Lent was a foreign concept to me growing up in a non-catholic fundamental evangelical home. We were free from “rituals” but boy did we live by the “law”. When I was in grade school our neighbors across Everett Street were Catholics and the first time I remember Lent being mentioned was the mom had given up chocolate for Lent.
“Boy”, I thought, “Is that all there is to Lent? Giving up chocolate makes God happy?”
I would happily give up chocolate for 6 weeks that seemed like an easy sacrifice compared to sitting in Sunday Evening Service and missing every episode of The Wonderful World of Disney..which my Catholic friends got to watch each week.
My next encounter with Lent was working at a Lutheran Nursing Home while I was attending college in Minnesota. One evening I went to help Carmen, who happened to be one of the few Catholics at the home, get ready for bed.
“Carmen, you have a smudge right here between your eyes,” I said “Here I’ll get that for you.”
As I took a washcloth to clean her forehead, I received a thorough tongue-lashing concerning the sacred ritual of Ash Wednesday. Needless to say, I never question black smudges this time of year.
Several years ago I came to the realization that Mardi Gras, Fat Tuesday, is the day before Ash Wednesday. It is the day to “super-size” our sins before we confess them on Ash Wednesday and give up something for Lent. This idea I formed just made me dislike the practice of Lent even more.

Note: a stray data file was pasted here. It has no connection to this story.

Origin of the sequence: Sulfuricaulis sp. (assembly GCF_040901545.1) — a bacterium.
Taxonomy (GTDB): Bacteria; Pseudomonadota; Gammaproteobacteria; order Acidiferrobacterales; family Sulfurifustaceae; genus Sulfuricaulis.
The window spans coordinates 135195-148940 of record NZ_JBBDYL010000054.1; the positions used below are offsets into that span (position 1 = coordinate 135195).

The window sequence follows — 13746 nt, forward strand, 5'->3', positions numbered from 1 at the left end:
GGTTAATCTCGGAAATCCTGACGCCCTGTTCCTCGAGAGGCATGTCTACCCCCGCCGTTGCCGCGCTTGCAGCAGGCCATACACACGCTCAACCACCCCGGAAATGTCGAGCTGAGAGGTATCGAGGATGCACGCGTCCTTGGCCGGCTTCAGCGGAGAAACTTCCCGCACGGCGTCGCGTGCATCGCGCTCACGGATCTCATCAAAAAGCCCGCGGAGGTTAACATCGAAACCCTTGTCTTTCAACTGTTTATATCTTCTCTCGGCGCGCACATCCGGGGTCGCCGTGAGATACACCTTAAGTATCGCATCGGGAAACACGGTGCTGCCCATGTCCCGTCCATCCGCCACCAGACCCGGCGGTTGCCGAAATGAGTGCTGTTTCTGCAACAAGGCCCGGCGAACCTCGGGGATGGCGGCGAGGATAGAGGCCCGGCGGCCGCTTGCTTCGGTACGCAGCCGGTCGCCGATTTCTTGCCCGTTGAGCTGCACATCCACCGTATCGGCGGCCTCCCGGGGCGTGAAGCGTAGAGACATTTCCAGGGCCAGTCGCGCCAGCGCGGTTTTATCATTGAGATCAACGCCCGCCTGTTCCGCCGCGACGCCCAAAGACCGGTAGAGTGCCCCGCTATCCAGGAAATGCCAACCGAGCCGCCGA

These three incidences had been my entire education regarding Lent. I had no interest or understanding of it.
Then I heard Father Barron of “Word of Fire Catholic Ministries,” compare Lent to Spring Training. The baseball player knows how to play baseball, he is passionate about the game, it is his livelihood and yet each spring he leaves the comforts of his home and goes back to the basics to become a better player. He refreshes his skills, renews his strength, and gains new insight in how to play better.
Lent is my Spring Training, I am getting back to the basics, I am giving up something I enjoy to focus on time spent in prayer, Bible reading, reflection and giving of my time and resources to others. Each year I spend in the practice of Lent, my relationship with Jesus deepens, my knowledge of the Bible becomes clearer and I’ve drawn closer to people because I have prayed for them and made a tangible difference in the world because I have given of my love, my time and my resources.
I will carry these renewed habits long past the celebration of Easter and I will be better for having given up something small for the gain of something meaningful.